The Oracle

Filed under 2017-2018, Local News

Cadenza!

Mr. Whitman leads the audience in singing

Mr. Whitman leads the audience in singing "America The Beautiful" along with the orchestra for the concert's finale. Photo by Ann Mai

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A majority of people who don’t play an instruments would automatically categorize orchestral music as boring and/or soporific. Many non-musicians would call it all classical music when the classical period was only one of many different stylistic eras. To prove these people wrong–every year since 1992–East’s orchestras put on a themed showcase that is called the Cadenza Concert.

“Cadenza Concert” is an unfamiliar name to alumni because this themed concert was formerly known as the Finale Concert because it would be the very last concert of the year. However in the last 15 years–when LPS started its District Music Contest in April– Finale was no longer the last concert of the year. The concert has also gotten earlier and earlier to accommodate for other groups that need the stage in the spring, being the earliest it’s ever been on Valentine’s Day last year. The concert was moved another week earlier for 2018. Due to its movement in the year’s schedule, the themed show has now been dubbed as the “Cadenza Concert.”

Cadenza is a term that describes a virtuoso, thematic solo passage inserted into a concerto, typically near the end. This concert is also used to feature senior soloists who play concertos that usually have cadenzas that stand out from the rest of the piece. Per Varsity Orchestra Director Mr. Del Whitman, this concert’s mantra has always been to “Do something different,”, so its new name fits perfectly with its purpose to celebrate the year with a fun, themed concert that also features a couple phenomenal musicians.

Senior Jesse West performs the first movement of Cello Concerto No. 1 In C Major written by Joseph Haydn, accompanied by a chamber-sized ensemble. Photo by Ann Mai

The 2018 senior soloists Emma Jewell and Jesse West. The orchestra conductors aim to pick the two best-prepared soloists who present concertos that embody two different music styles. Although they are both cellists, West performed the classical cello concerto written by Haydn while Jewell showcased the romantic Elgar Cello Concerto. West was accompanied by a smaller ensemble with only four or five stands per section–simply for the nature of the piece– while Jewell’s piece required woodwinds and brass from East’s Wind Symphony to join the full Varsity orchestra.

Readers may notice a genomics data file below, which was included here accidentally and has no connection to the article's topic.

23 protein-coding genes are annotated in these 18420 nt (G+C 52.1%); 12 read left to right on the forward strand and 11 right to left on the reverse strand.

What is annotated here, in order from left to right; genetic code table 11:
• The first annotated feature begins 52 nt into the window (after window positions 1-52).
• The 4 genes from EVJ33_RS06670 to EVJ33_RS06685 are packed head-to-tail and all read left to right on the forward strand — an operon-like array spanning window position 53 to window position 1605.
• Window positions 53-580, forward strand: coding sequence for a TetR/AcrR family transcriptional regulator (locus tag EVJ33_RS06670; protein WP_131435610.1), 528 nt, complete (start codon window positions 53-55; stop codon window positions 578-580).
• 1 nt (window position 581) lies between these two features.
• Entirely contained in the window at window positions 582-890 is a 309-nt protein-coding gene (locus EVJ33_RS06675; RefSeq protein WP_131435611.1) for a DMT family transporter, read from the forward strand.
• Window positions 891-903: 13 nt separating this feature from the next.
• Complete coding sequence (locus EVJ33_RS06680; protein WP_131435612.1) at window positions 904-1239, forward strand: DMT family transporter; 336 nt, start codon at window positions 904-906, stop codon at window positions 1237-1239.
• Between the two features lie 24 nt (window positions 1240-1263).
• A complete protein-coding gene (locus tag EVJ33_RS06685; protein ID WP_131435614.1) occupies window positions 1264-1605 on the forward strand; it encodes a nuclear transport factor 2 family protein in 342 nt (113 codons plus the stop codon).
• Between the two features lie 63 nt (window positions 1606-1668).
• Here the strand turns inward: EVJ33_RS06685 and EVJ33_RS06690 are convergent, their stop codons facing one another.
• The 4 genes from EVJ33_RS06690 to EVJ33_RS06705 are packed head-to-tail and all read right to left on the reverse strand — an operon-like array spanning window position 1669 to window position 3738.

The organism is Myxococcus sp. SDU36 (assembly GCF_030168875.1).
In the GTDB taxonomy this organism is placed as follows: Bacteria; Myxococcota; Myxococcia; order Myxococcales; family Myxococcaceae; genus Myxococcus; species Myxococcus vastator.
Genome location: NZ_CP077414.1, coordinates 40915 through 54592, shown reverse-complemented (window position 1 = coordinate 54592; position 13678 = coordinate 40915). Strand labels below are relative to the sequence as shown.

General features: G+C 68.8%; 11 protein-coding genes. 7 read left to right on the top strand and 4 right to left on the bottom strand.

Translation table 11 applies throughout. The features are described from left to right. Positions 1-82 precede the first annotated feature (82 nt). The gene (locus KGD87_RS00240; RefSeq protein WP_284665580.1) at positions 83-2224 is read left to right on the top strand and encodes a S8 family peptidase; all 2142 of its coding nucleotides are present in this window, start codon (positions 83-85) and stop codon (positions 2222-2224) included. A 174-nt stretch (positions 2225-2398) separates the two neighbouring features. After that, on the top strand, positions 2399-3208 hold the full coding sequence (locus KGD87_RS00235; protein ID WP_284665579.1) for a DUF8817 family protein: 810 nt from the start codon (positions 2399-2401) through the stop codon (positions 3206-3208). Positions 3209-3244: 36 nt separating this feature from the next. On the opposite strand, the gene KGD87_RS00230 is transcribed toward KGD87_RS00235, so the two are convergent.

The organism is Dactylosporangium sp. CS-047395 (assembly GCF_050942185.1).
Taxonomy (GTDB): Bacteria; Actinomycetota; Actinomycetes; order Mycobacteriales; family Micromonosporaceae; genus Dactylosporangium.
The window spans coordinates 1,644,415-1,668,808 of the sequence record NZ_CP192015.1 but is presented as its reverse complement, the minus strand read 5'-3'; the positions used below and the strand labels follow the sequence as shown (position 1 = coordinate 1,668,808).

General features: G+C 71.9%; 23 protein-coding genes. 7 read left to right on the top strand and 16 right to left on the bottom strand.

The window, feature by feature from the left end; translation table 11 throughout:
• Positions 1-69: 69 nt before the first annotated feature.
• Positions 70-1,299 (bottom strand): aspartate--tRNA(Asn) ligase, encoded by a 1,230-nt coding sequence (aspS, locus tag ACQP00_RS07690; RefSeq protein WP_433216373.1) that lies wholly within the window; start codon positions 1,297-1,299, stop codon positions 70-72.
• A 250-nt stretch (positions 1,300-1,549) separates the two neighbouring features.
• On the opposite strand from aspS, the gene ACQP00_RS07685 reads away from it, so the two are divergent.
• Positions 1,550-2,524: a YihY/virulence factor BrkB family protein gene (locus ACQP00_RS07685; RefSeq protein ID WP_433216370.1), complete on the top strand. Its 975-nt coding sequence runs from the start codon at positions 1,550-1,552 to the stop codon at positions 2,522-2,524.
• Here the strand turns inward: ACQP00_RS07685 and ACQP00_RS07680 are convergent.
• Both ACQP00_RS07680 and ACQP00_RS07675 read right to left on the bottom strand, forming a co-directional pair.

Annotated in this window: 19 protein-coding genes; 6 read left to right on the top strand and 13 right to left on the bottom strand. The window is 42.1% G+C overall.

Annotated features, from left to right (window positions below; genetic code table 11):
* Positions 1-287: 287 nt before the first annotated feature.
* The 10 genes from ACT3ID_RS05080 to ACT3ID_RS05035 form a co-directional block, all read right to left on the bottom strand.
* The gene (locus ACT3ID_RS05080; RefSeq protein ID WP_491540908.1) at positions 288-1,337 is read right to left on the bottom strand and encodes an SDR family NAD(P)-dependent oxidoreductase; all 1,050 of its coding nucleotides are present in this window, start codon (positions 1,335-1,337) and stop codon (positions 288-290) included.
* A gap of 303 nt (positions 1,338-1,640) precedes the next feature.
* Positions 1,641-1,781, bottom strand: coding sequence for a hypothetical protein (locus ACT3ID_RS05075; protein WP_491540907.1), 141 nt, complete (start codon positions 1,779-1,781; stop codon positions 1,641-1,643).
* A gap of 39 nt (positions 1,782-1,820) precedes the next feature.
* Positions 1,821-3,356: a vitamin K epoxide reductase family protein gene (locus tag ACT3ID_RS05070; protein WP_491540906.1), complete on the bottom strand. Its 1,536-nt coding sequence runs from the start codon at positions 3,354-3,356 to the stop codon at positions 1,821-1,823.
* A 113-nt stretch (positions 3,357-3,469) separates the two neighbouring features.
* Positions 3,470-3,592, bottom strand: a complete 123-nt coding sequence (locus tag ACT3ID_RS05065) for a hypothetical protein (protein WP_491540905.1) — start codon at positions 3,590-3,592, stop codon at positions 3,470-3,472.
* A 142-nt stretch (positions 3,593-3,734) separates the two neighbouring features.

Senior Emma Jewell performs Edward Elgar’s Cello Concerto in E Minor, accompanied by the Full Varsity Orchestra as well as some woodwind and brass players from East’s Wind Symphony. Photo by Ann Mai

Aside from the soloist concertos, the music the orchestras perform is anything but the standard classical. Each Cadenza concert comes with a theme. Past themes include phantom of the opera, pirates, Ireland, video games, Disney, superheroes, and love. In honor of the school’s 50th birthday and its opening in 1967, this year’s theme is The 60s. Students will be presenting popular songs written by The Beatles, The Beach Boys, Simon and Garfunkel, and The Turtles.

The students seek to make the concert special by incorporating certain actions during the music as well as dressing up for the theme. For The 60s, the varsity orchestra entered the auditorium from all doors while a video montage of significant moments from the decade of free love and civil rights. Many people wore flowy, flower-printed attire or tie dye shirts with bands or flower crowns adorning their heads. One group of friends even dressed up as the Scooby Doo gang. Video clips and photos were projected behind the orchestra as they played their songs. Some special additions to the set included Erik Strickland (12) singing The Beatles’ Yesterday, Emily Dresbach (12) playing the electric bass guitar, and The Beatles’ logo on the drumset to add an authentic effect.

Another important aspect of the Cadenza concert is that the 8th grade orchestra from Lux Middle School performed as well. The 7th grade orchestra used to also perform, but East’s orchestra numbers have grown so vast that only the 8th graders could attend this year. Mr. Whitman likes inviting the younger students to play on the bigger stage that most of them will occupy in the coming years. They got to open the concert with the national anthem and their two pieces, then join the older orchestras for the grand finale with the theme from Beethoven’s 9th symphony and America The Beautiful. With all three orchestras and members from East’s Wind Symphony, there are roughly 200 students on the stage for the conclusion of the concert.

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Cadenza!